Monday, Yale sophomore point guard Makai Mason shook the Ivy League by declaring for the NBA draft. Seniors declaring for the NBA draft is rare enough in the Ancient Eight; Mason’s decision, even coming on the heels of a 31-point outburst against fifth-seeded Baylor in the first round of the NCAA Tournament, is nearly unprecedented.
The upperclassman, who sat out his first three seasons in Cambridge due to recurring injury, confirmed late Tuesday that he will transfer to another school for at least the 2016-2017 season.
On the eve of the first NCAA Tournament Harvard won’t be participating in since 2011, the Crimson made their way into the news for the wrong reasons.
It was the second straight year that a Harvard player has won the award, with former co-captain Steve Moundou-Missi ’15 taking the award a year ago.
The tournament will exclude half the league’s teams, maintaining some of the importance of regular season play.
At its peak, this team pushed top-10 foes Providence, Kansas, and Oklahoma to the limit—throw in a win over BYU and Harvard demonstrated a peak on par with Crimson squads of the past.
After securing its best win of the season, a 73-71 victory over rival Princeton, the Harvard men’s basketball team (13-16, 5-8 Ivy League) wraps up its regular season by hosting the Penn Quakers (11-15, 5-7) Saturday night at Lavietes Pavilion. Staff writer David Freed has three things to watch as Harvard looks to sweep an Ivy League weekend for the first time this year.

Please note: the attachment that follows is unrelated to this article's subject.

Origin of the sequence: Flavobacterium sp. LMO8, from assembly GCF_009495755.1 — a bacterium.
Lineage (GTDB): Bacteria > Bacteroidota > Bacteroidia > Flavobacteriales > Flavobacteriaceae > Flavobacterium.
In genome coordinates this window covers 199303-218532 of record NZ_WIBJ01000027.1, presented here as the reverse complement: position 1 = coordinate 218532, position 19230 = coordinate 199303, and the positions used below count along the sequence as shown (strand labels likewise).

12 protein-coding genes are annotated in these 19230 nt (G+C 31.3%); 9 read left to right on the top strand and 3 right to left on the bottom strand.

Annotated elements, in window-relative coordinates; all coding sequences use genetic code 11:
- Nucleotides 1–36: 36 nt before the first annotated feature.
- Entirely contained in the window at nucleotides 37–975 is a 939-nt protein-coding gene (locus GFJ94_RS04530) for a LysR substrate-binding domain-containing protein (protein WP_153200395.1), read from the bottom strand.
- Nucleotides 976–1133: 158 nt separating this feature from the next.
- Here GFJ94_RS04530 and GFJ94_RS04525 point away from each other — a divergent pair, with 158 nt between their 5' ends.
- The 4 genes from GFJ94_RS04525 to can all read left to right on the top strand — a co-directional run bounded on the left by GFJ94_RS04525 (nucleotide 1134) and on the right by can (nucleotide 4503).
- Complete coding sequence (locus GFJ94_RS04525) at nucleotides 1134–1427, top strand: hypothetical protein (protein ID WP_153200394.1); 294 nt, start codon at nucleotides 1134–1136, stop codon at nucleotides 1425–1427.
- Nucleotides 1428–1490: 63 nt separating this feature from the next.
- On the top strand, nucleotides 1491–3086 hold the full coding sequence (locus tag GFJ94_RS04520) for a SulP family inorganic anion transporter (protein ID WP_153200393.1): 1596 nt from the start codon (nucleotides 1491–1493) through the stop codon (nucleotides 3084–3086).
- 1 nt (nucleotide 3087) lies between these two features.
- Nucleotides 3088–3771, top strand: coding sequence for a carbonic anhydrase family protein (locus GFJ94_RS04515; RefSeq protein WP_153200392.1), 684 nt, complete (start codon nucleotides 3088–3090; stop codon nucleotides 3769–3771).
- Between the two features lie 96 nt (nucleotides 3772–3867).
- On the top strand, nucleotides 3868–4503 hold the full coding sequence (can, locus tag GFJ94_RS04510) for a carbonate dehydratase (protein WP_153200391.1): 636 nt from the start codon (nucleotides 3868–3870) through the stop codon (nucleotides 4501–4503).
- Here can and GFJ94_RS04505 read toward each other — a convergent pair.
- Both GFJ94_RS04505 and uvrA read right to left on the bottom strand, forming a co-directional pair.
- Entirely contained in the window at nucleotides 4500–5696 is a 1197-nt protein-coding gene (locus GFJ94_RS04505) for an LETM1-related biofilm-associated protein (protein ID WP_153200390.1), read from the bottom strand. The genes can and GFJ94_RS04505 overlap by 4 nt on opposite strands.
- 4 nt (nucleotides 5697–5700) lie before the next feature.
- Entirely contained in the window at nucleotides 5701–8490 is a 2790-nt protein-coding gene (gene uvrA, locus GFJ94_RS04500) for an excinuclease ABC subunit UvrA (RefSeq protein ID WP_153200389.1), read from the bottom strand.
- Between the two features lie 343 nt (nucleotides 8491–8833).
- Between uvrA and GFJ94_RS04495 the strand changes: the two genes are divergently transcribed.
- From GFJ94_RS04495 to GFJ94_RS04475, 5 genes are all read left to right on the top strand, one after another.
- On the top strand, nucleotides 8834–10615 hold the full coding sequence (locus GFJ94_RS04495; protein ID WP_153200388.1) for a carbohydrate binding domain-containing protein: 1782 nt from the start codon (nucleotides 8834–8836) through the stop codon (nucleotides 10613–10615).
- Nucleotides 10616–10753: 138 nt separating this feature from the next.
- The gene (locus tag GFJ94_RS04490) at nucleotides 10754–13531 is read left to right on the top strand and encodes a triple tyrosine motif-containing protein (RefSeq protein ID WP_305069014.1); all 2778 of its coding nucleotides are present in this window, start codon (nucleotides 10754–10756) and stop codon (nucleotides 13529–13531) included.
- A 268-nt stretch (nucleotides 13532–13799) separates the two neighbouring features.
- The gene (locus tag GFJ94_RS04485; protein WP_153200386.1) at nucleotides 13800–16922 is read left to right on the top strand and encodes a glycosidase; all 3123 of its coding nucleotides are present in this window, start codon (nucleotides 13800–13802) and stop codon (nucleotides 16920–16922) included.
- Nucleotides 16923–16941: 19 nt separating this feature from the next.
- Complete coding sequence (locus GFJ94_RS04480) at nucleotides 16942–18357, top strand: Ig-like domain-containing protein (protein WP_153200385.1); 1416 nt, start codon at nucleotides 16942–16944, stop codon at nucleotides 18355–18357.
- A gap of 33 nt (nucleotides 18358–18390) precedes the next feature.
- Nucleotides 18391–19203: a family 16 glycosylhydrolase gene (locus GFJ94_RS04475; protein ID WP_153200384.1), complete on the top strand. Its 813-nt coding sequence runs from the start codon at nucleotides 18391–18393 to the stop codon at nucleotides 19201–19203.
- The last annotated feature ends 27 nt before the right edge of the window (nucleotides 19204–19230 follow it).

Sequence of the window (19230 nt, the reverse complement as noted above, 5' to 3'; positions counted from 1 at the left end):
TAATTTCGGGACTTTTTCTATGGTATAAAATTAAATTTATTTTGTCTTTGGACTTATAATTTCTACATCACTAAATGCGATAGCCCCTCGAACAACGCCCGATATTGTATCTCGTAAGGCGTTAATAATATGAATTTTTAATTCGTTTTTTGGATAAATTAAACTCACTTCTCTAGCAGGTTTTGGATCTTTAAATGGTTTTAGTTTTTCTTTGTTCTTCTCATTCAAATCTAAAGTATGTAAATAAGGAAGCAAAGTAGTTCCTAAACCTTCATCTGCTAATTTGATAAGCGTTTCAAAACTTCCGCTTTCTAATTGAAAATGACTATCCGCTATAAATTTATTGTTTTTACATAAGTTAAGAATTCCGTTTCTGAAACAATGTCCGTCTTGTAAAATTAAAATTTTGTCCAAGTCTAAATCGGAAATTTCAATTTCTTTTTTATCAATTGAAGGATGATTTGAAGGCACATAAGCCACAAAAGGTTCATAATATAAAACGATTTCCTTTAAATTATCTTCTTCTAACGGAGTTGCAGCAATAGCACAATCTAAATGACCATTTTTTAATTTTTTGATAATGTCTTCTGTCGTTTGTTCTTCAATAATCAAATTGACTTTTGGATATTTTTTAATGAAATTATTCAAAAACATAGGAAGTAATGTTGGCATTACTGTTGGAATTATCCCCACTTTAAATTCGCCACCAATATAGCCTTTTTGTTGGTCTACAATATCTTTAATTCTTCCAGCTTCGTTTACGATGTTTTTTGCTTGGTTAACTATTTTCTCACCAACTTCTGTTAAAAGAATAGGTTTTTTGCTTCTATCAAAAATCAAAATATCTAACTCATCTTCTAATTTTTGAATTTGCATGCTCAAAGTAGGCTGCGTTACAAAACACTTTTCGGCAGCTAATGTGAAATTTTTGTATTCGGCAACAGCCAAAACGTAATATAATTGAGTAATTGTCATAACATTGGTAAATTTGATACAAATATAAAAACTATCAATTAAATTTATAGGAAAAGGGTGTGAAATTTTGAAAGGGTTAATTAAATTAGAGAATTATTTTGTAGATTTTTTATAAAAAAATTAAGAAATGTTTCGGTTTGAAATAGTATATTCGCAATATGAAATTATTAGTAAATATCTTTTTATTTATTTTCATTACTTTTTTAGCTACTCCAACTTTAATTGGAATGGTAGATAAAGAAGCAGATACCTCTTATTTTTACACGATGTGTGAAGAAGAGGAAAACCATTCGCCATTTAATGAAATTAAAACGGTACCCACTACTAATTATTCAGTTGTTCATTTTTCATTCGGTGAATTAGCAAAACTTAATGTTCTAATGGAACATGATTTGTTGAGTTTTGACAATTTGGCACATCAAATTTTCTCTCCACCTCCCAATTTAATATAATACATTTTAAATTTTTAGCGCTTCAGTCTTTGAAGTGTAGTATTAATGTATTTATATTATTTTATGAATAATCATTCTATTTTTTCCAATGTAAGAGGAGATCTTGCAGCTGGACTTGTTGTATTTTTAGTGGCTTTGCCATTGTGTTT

In the final game of their careers, Harvard’s senior class never left the outcome in doubt. The three seniors scored a combined 29 points, propelling Harvard (14-16, 6-8 Ivy League) to early 17-3 and 40-20 leads en route to an 18-point blowout of the visiting Penn Quakers (11-16, 5-8), 74-56.
Senior Patrick Steeves scored a career high 25 points and hit the two free throws that provided the definitive margin.
With a guaranteed losing record, the Crimson will almost definitely miss the postseason—making this weekend’s games against Penn and Princeton the last for the senior class.
Princeton and Yale stand atop the Ivy League with one weekend remaining. For a pair with two combined losses in 2016, both to each other, a playoff feels less likely and more inevitable.
If the men's basketball season ended now, both Princeton and Yale would be among the best 10 league champions (by point differential) since 1970. And if the season ended today, both should be going dancing.
A day after trailing Yale by double digits for nearly the entire second half, Harvard jumped out to a 14-point lead midway through the first half against Brown and never looked back in a 61-52 victory.
After losing to archrival Yale on Friday night, the Harvard men’s basketball team (11-16, 3-8 Ivy League) wraps up its final road trip of the year in Providence against the Brown Bears (8-17, 3-8).
The Harvard men’s basketball team (11-16, 3-8 Ivy) struggled to generate offense all night against archrival Yale (19-6, 10-1) in a 59-50 loss.